A failure of recollection haunts witnesses in Libby case

Byron York:

A pattern is emerging at the Lewis Libby trial, now in the middle of its third week in the federal courthouse in Washington. The pattern is this: A witness called by prosecutor Patrick Fitzgerald delivers testimony that seems clearly damaging to Libby, strongly suggesting that Libby lied when he testified before prosecutor Patrick Fitzgerald’s grand jury in the CIA-leak affair. And then Libby’s lawyers take over, suggesting that the witness’s memory is so selective, or so flawed, or so sketchy as to render his or her testimony useless.

Each day, most news reports from the trial focus on the damage done to Libby’s case; there are lots of headlines like “Ex-Aide Contradicts Libby” and “Reporter’s Account Hurts Libby’s Defense.” But each day, the question is not what headline writers are taking from events in the courtroom but what jurors are making of it. Are they seeing an overwhelming case for Libby’s guilt? Or are they seeing a case in which everyone involved seems to have forgotten something — and no one is truly credible? We just don’t know.

The latest witness to contradict Libby and then find her credibility seriously challenged is Judith Miller, the former New York Times reporter who went to jail for 85 days in an effort to avoid testifying in the case. Miller told the jury that she interviewed Libby three times in the course of three weeks in the summer of 2003, on June 23, July 8, and July 12. Each time, she said, Libby mentioned former ambassador Joseph Wilson, his trip to Niger, his attacks on the Bush administration — and his wife.

Much of Miller’s testimony focused on her first meeting with Libby, a June 23, 2003 interview that took place in the Old Executive Office Building next to the White House. Questioned by prosecutor Fitzgerald, Miller offered a vivid description of Libby’s state of mind. “Mr. Libby appeared to me to be agitated and frustrated and angry,” she testified. “He is a very low key and controlled guy, but he seemed annoyed.”

“Did he indicate what he was annoyed at?” Fitzgerald asked.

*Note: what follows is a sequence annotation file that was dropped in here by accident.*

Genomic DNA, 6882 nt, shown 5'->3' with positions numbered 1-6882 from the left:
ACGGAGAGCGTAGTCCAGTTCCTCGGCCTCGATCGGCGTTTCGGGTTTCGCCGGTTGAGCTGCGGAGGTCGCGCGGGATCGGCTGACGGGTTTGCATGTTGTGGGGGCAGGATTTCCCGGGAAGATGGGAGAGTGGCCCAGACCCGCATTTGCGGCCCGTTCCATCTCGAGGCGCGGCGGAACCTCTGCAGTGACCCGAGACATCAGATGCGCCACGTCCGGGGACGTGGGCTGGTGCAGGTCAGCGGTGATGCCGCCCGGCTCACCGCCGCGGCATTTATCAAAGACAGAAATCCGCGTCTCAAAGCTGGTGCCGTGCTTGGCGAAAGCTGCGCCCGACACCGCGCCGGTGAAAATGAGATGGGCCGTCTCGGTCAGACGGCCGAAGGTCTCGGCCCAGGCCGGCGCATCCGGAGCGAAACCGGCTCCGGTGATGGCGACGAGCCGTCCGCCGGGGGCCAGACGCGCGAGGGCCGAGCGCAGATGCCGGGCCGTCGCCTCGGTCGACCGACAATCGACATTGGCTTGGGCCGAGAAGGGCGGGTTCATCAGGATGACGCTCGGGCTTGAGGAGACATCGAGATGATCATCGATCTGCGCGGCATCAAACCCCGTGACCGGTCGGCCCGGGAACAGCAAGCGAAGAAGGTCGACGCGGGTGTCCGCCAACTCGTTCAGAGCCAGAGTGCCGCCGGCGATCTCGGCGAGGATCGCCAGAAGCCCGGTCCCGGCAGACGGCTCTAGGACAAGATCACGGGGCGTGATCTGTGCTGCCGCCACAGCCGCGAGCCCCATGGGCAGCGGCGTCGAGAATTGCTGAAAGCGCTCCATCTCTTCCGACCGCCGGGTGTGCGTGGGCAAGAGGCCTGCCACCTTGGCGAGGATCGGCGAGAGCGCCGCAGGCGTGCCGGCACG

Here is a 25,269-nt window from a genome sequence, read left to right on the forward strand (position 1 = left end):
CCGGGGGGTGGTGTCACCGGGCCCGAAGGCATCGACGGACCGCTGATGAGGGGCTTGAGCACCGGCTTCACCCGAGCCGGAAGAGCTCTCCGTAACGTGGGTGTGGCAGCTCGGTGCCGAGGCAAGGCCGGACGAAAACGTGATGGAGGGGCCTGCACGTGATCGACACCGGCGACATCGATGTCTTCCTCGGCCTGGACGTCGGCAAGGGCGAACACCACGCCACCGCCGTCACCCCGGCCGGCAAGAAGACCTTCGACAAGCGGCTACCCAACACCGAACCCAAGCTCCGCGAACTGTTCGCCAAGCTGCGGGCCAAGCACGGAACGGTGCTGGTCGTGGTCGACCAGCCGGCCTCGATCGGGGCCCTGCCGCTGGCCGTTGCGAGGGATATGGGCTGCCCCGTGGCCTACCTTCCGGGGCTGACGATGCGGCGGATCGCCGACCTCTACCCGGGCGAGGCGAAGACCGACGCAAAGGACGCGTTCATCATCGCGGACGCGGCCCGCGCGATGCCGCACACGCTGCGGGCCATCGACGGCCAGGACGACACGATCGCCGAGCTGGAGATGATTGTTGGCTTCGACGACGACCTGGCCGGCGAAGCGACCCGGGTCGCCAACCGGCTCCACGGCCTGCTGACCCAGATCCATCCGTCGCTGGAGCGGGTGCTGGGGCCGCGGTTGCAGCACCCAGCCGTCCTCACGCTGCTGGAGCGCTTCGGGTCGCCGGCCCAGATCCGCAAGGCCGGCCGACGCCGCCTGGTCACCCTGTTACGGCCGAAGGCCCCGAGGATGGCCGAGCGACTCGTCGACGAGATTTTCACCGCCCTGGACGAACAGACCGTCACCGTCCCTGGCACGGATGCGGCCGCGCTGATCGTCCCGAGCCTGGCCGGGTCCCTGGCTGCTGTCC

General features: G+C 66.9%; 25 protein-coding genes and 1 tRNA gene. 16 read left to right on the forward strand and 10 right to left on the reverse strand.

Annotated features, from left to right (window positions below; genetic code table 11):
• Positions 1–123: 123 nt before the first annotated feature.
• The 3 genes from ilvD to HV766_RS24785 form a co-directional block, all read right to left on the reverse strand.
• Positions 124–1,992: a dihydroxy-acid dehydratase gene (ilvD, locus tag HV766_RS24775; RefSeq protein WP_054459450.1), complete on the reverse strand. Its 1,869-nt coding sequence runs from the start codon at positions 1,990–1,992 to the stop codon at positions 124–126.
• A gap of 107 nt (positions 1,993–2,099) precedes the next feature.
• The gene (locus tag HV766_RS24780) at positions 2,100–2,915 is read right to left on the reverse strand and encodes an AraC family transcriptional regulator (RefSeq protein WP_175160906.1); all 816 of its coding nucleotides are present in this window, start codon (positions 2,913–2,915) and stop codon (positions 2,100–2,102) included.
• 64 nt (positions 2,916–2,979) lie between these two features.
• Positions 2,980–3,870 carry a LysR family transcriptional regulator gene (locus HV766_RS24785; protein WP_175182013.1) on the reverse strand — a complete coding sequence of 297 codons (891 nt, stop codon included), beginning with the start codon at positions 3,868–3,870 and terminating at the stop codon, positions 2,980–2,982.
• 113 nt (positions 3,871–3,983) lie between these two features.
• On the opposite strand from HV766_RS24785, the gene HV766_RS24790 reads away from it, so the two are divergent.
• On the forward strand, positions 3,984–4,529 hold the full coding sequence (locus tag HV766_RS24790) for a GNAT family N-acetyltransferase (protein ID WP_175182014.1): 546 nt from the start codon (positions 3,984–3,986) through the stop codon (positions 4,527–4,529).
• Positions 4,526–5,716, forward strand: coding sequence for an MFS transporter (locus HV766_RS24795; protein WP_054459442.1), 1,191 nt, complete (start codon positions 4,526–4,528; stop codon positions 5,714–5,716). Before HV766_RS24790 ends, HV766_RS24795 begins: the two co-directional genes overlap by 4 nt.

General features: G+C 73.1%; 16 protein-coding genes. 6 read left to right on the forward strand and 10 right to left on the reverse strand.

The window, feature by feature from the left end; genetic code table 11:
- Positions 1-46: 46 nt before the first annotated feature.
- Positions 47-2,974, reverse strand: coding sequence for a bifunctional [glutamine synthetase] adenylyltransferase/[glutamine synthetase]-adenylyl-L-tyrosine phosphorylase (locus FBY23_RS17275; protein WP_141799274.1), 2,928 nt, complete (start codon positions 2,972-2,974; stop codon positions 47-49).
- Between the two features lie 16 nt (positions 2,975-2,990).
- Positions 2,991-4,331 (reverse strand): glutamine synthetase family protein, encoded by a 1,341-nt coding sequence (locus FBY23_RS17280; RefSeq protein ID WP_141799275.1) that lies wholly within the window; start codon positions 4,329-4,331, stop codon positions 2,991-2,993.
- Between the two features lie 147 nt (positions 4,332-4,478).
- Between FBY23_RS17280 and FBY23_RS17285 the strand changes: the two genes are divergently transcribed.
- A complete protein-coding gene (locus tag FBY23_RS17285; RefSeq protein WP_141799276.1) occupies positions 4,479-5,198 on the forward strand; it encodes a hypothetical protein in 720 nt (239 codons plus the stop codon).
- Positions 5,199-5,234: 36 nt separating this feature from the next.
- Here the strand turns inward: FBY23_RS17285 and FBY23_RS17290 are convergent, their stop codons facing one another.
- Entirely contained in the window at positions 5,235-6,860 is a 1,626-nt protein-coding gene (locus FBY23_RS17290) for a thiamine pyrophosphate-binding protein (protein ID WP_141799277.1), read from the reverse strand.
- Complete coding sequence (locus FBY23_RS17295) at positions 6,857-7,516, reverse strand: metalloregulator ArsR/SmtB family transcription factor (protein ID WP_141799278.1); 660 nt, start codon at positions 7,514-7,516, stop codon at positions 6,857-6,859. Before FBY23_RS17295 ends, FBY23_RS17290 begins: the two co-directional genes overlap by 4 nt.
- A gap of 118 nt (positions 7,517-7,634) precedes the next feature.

“He was concerned that the CIA was beginning to backpedal to try to distance itself from the unequivocal intelligence estimates it had provided before the war,” Miller said. She told the jurors that Libby had called the CIA’s action “a perverted war of leaks.”


You did not always remember that June 23 meeting so well, Jeffress said to Miller. In fact, he continued, Miller, after resisting a subpoena, after going to jail, and after thinking at great length about her contacts with Libby, failed to mention the June 23 meeting at all when she first appeared before prosecutor Fitzgerald’s grand jury.

“That conversation on June 23 in the Old Executive Office Building,” Jeffress said. “When you first appeared before the grand jury, you didn’t remember that at all?”

“Nothing about it,” Miller answered.

“And today you’ve described that meeting in great detail.”

“That’s correct,” Miller said. Quickly thinking better of her answer, she added, “No, not in great detail. The highlights of it.”

But Miller knew at the time about all the controversy over the CIA leak, didn’t she? Yes, she said. She remembered the Robert Novak column, didn’t she? Yes. She remembered that a criminal investigation was opened into the matter? Yes. She remembered writing a column defending her conduct in the affair? Yes. She remembered talking to executives at the Times about the whole thing? Yes. So why didn’t she remember her first meeting with Libby about the matter?

He goes on with a detailed transcript of the cross examination in which Miller says she did not remember the meeting and that she did not have a good memory. When you see the cross examination put up against the direct testimony I think she makes supports Libby's theory of the case by implication. You should read the entire piece.


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